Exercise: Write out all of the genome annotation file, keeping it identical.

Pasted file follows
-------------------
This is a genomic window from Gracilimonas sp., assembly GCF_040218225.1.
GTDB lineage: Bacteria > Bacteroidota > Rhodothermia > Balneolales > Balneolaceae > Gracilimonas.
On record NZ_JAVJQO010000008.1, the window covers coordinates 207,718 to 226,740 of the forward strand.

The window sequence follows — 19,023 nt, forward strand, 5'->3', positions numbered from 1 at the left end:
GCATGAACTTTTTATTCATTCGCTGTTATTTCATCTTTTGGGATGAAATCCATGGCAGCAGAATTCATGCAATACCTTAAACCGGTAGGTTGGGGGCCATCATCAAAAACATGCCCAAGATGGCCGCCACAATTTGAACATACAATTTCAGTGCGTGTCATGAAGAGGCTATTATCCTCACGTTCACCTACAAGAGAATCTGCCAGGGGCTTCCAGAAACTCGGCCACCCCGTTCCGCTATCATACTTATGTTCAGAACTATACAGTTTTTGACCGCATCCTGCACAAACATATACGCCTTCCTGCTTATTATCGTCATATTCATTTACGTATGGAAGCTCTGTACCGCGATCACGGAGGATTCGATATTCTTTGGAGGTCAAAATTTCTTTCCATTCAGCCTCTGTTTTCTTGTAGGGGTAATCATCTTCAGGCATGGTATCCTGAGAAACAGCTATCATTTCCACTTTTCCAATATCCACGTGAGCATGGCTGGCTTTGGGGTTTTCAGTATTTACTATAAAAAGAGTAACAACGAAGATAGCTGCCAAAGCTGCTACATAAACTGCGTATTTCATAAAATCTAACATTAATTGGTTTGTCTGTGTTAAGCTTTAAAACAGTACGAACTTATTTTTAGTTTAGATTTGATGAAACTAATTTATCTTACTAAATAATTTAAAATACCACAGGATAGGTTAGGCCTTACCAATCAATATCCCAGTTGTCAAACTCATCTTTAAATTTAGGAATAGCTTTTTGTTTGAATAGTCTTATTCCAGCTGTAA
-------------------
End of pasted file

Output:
This is a genomic window from Gracilimonas sp., assembly GCF_040218225.1.
GTDB lineage: Bacteria > Bacteroidota > Rhodothermia > Balneolales > Balneolaceae > Gracilimonas.
On record NZ_JAVJQO010000008.1, the window covers coordinates 207,718 to 226,740 of the forward strand.

The window sequence follows — 19,023 nt, forward strand, 5'->3', positions numbered from 1 at the left end:
GCATGAACTTTTTATTCATTCGCTGTTATTTCATCTTTTGGGATGAAATCCATGGCAGCAGAATTCATGCAATACCTTAAACCGGTAGGTTGGGGGCCATCATCAAAAACATGCCCAAGATGGCCGCCACAATTTGAACATACAATTTCAGTGCGTGTCATGAAGAGGCTATTATCCTCACGTTCACCTACAAGAGAATCTGCCAGGGGCTTCCAGAAACTCGGCCACCCCGTTCCGCTATCATACTTATGTTCAGAACTATACAGTTTTTGACCGCATCCTGCACAAACATATACGCCTTCCTGCTTATTATCGTCATATTCATTTACGTATGGAAGCTCTGTACCGCGATCACGGAGGATTCGATATTCTTTGGAGGTCAAAATTTCTTTCCATTCAGCCTCTGTTTTCTTGTAGGGGTAATCATCTTCAGGCATGGTATCCTGAGAAACAGCTATCATTTCCACTTTTCCAATATCCACGTGAGCATGGCTGGCTTTGGGGTTTTCAGTATTTACTATAAAAAGAGTAACAACGAAGATAGCTGCCAAAGCTGCTACATAAACTGCGTATTTCATAAAATCTAACATTAATTGGTTTGTCTGTGTTAAGCTTTAAAACAGTACGAACTTATTTTTAGTTTAGATTTGATGAAACTAATTTATCTTACTAAATAATTTAAAATACCACAGGATAGGTTAGGCCTTACCAATCAATATCCCAGTTGTCAAACTCATCTTTAAATTTAGGAATAGCTTTTTGTTTGAATAGTCTTATTCCAGCTGTAA